FIG. 2 shows the constitution of a typical switchblock SB in more detail. Two planes of T-(s)-S-(s)-T switching SP1 and SP2 are employed in the switchblock SB, however, only one such plane SP1 is shown in detail FIG. 2. The second plane SP2 is arranged to include identical modules to those shown in SP1 of FIG. 2. Each plane comprises a number of receive time switches RTSA1 to RTSXN, a space switching network array involving an (s)-S-(s) configuration together with a number of transmit time switches TTSA1 to TTSXN. The (s) sections are provided by the receive primary switches RPSA-RPSX and the transmit primary switches TPSA to TPSX. The central S section is formed by matrices SMA and SMX.

The time switching module TS is shown in FIG. 1 as being fed, from a data point of view, on one side by the digital line termination modules DLT and on the other side by the space switching module SS. The acutal sub-sections used to form the time switching module TS comprise the receive time switches (RTSA1-RTSXN in FIG. 2), the transmit time switches (TTSA1-TTSXN in FIG. 2) and the control stores (CONT STS). The control store arrangement CONT STS is also used to provide the addressing information for the space switch columns allowing the passage of a demultiplexed channel across the switching network into a selected location in a transmit time switch store. The transmit time switch location is selected under the control of information held in the control store arrangement also.

The control store arrangement comprises one control store for each receive time switch. Each control store is formed of 512 locations each location being of 21 bits. Each location is allocated to a cross-office slot and stores a receive time switch address and a transmit time switch address together with a call status code.

Each receive time switch, such as RTSA, comprises a serial-to-parallel conversion logic and a receive speech store RSSA having 512 locations of 9 bits per location and serving the receive paths of a group of up to 16 balanced aligned thirty two channel p.c.m. systems emanating from the corresponding digital line termination module overleads RSGA1 to 16. The information is written a channel at a time as it occurs into the receive speech store and it is extracted in parallel form (i.e. eight bits plus parity) under the control of the receive time switch control store CONT STA. Each receive speech store (such as RSSA) includes an output buffer BOA which provides duplicated outputs to the 22 space switching stage RPSA which operates on its input at twice the receive system p.c.m. bit rates.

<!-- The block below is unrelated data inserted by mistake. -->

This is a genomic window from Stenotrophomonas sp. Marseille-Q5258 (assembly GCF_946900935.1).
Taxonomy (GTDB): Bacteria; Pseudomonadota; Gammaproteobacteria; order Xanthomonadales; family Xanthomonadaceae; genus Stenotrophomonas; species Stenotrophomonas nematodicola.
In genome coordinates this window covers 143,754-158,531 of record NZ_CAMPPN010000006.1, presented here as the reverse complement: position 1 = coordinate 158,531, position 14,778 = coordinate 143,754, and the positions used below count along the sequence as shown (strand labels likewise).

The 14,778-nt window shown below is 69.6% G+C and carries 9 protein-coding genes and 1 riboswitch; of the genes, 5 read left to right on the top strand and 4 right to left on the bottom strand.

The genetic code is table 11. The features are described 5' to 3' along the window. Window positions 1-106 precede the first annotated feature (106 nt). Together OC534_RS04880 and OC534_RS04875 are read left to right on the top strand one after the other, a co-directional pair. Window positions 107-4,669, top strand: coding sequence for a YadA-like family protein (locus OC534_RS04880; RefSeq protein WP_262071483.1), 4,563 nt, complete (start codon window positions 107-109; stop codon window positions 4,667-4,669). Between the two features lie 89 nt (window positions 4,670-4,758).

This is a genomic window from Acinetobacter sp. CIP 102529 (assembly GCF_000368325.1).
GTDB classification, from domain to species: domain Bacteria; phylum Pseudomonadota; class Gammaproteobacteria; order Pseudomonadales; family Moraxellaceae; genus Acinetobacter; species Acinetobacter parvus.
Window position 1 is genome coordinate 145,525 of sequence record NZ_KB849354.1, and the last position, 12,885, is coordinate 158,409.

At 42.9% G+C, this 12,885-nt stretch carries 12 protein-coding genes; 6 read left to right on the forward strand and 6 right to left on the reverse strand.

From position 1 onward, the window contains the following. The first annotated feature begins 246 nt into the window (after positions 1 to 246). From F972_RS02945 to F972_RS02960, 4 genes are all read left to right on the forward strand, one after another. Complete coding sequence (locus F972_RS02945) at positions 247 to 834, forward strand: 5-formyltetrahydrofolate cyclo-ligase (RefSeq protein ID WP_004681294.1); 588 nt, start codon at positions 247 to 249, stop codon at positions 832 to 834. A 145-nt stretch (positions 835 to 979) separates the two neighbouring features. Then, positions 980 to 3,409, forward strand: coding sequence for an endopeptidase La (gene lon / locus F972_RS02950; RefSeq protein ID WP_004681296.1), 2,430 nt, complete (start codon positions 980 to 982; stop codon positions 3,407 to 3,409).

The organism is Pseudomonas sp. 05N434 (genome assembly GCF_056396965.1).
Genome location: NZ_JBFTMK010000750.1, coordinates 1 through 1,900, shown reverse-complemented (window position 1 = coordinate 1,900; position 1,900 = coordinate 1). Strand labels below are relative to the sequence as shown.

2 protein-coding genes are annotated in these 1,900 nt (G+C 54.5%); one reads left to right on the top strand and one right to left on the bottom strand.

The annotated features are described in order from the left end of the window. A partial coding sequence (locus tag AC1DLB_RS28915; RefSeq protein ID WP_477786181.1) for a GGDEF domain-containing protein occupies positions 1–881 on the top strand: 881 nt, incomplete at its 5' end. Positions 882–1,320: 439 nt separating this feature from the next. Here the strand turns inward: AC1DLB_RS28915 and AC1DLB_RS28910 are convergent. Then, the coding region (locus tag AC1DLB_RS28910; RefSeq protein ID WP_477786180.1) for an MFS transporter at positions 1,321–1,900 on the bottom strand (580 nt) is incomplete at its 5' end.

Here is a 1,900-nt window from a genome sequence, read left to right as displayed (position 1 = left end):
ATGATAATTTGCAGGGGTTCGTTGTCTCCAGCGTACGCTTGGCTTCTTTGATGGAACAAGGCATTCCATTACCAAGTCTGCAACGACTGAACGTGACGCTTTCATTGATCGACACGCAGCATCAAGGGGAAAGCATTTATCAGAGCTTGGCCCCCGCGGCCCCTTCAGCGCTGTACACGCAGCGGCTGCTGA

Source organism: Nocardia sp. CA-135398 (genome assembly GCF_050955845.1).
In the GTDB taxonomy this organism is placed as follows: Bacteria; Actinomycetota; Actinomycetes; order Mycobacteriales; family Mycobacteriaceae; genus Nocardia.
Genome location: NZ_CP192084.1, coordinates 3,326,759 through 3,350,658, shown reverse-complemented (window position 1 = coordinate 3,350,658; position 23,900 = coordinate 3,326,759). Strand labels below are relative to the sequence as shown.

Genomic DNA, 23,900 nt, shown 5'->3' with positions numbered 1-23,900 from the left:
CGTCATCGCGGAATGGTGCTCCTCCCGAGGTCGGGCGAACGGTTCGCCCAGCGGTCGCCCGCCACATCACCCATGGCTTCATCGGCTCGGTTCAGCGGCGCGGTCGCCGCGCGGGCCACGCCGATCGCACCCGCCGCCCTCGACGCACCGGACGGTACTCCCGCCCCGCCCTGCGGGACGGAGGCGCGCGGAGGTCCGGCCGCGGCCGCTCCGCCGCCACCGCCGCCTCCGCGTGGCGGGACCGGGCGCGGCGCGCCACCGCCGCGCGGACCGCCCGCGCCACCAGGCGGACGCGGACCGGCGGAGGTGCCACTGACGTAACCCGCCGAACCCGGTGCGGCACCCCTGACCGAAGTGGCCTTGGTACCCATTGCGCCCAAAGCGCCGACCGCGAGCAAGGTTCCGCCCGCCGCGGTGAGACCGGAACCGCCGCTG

Each transmit speech store (such as TSSA) comprises a 512 location store having 9 bits for each location and includes an input selector TSELA, forming the 22 space switch TPSA.

The input selector TSELA and the "write" store addressing are controlled by address information from the corresponding control store (such as CONT STS).

Each control store (CONT STS) as previously mentioned has one location for each cross-office slot-on an exchange highway and the information to select the receive speech store to the transmit speech store for each cross-office slot is programmed into the control store when a connection is set up by way of the input/output logic such as I/O CLA. The cross-office slot address information is computed in the central control units of the hardware control module CH FIG. 1.